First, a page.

There are two common types of heart disease in dogs:

  • In one type, a dog's heart valves lose their ability to close properly, causing abnormal blood flow. 

  • In the other type, the muscular walls of a dog's heart become thinned and weakened.

Both types develop gradually over time and result in the same serious condition called heart failure.

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 What is Heartworm?

Heartworm, or dirofilaria immitis, is an actual worm that resides in a dog’s heart. The parasites can grow between six and twelve inches long, and an infected dog may host more than a hundred worms which can spread to the lungs and large vessels in the circulatory system. As the parasites mature, they block the blood flow and can lead to anaemia (reduced haemoglobin) or heart failure. 

Heartworm is carried by mosquitoes and fleas in tropical and semi-tropical climates such as the southern United States, but occurrences are not limited to those areas. As dog owners travel (taking southerly vacations in winter months, for example), they expose their pets to the disease, and northern mosquitoes can acquire the parasites as larvae from infected dogs. Cases of this parasite have now been reported throughout the United States, and the parasite can affect all Dog Breeds. 

Once a dog is bitten by an infected mosquito, the worms may not reproduce for up to nine months, leaving no visible symptoms of infection. Because of this, dog owners who travel frequently should take all preventative measures to protect their pets even if there is no indication of a parasite’s presence. Furthermore, this problem can also affect cats, so owners should take precautions with all their pets. 

Heartworm symptoms are not typically noticeable until adult worms begin to clog the animal’s circulatory system, which may be several months after the initial infection. Potential symptoms include:

  • Anaemia, characterized by pale gums, excessive sleep, weight loss, and lethargy 
  • Coughing as worms settle in the lungs 

  • Lack of energy or easy exhaustion because the heart is overworked
  • Weight loss even without reduced appetite
  • Weakened immune system leading to frequent minor illnesses
  • Fainting spells due to reduced blood flow

Although it is a serious condition, this infection can be treated. Because diagnosis is not typically made until adult worms have become prevalent, treatment usually involves hospitalisation. Injections can kill the worms living in the dog’s heart, but they must be administered with care because the powerful drugs can also damage the animal’s liver and kidneys. Blood tests can ascertain both the success of the treatment as well as potential damage to other organs.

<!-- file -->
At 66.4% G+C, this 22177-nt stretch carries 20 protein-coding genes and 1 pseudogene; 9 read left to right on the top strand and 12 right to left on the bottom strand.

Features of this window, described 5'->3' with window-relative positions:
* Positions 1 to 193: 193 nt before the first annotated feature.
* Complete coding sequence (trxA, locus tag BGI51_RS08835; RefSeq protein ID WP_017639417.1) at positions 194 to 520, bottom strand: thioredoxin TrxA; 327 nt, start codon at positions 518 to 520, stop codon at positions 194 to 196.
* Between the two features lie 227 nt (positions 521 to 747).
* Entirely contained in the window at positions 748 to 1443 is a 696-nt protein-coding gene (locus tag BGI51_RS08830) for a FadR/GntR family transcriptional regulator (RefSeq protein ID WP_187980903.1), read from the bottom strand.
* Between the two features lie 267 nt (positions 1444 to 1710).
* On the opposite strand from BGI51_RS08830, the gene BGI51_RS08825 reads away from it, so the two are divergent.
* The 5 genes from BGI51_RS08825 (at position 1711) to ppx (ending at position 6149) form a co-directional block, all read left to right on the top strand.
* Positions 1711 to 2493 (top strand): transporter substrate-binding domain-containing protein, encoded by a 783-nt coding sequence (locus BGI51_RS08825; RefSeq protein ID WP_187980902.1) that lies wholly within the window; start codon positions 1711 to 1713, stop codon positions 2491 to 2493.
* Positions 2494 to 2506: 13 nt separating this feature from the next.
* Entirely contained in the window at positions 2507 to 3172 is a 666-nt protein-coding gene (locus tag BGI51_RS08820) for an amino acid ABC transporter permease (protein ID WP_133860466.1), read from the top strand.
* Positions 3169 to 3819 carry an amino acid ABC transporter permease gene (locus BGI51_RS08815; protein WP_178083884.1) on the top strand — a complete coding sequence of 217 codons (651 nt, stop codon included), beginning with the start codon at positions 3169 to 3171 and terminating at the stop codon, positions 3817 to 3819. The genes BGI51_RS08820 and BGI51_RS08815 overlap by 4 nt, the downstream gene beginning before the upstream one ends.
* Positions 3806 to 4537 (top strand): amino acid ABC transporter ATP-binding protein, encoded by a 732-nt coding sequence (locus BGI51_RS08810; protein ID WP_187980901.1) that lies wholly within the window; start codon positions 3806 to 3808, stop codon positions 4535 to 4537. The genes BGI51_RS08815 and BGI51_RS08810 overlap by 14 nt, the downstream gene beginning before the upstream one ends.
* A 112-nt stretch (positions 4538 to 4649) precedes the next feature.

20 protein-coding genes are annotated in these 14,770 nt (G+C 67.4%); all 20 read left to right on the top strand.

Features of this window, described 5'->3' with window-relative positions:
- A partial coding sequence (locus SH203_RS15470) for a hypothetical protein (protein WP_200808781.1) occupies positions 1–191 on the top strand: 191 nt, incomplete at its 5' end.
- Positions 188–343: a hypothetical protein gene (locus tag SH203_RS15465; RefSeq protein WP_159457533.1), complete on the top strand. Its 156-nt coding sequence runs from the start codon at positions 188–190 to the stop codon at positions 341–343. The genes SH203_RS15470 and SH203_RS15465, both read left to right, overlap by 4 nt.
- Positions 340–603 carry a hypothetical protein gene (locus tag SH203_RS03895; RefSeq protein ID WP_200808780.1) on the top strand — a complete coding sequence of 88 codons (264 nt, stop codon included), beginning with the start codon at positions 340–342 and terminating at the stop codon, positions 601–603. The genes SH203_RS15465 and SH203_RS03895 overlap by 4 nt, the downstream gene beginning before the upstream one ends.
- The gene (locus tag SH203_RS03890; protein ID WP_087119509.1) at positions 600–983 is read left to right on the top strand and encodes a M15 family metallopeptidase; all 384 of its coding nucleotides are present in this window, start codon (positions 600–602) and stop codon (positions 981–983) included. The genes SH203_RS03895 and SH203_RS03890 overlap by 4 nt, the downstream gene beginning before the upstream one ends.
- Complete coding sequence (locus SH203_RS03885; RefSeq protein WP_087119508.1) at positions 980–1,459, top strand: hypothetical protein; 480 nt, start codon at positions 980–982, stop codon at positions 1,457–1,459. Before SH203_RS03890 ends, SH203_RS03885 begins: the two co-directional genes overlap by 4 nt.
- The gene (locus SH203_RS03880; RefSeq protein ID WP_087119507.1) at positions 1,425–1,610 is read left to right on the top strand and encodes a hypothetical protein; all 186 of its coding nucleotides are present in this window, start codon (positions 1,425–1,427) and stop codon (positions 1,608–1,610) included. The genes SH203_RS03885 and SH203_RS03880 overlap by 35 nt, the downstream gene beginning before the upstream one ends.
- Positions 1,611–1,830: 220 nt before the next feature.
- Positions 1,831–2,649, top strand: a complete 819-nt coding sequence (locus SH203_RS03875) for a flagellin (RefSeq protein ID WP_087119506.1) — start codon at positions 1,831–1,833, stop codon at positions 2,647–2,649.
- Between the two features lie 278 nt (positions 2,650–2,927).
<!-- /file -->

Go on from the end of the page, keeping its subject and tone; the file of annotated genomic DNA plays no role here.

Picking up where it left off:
After adult worms are destroyed, additional injections are required to kill the heartworm larvae in the dog’s bloodstream to prevent re-infection. Supplementary treatment may also be necessary to help repair the parasite's damage to the heart and lungs, and the animal may be susceptible to pulmonary infections for some time afterwards. 

Preventing Heartworm
The best cure for heartworm is its prevention, sparing the dog a prolonged ordeal. Both daily and monthly tablets are available that destroy larvae before it reaches maturation, therefore preventing the worms from lodging in the dog’s heart. These preventative measures must be given to dogs throughout warm seasons (spring, summer, and fall), or year-round for animals living in or regularly visiting warm climates. Before travelling to a location with a higher probability of worm infection, consult your veterinarian for appropriate precautions. Furthermore, avoid exceptionally swampy parks or areas of long grass that will harbour elevated mosquito populations. 

The preventative drugs can be exceedingly dangerous for animals already infected with heartworm, and dog owners should always have their pets tested before beginning a preventative program. 

Spread through mosquito and flea bites, heartworm is a parasitic infection that disrupts an animal’s circulatory system, eventually leading to life-threatening complications. Treatment can be extensive, but prevention is a simple matter of regular tablets. Though this disease can affect any dog breed anywhere in the country, it is more prevalent in warmer climates where pest populations are higher. By becoming familiar with the disease, its symptoms, and possible treatments, dog owners can take adequate measures to protect their pets and preserve their healthy, active lifestyles.

Mosquito's and Dogs

 What are the signs of heart disease in dogs?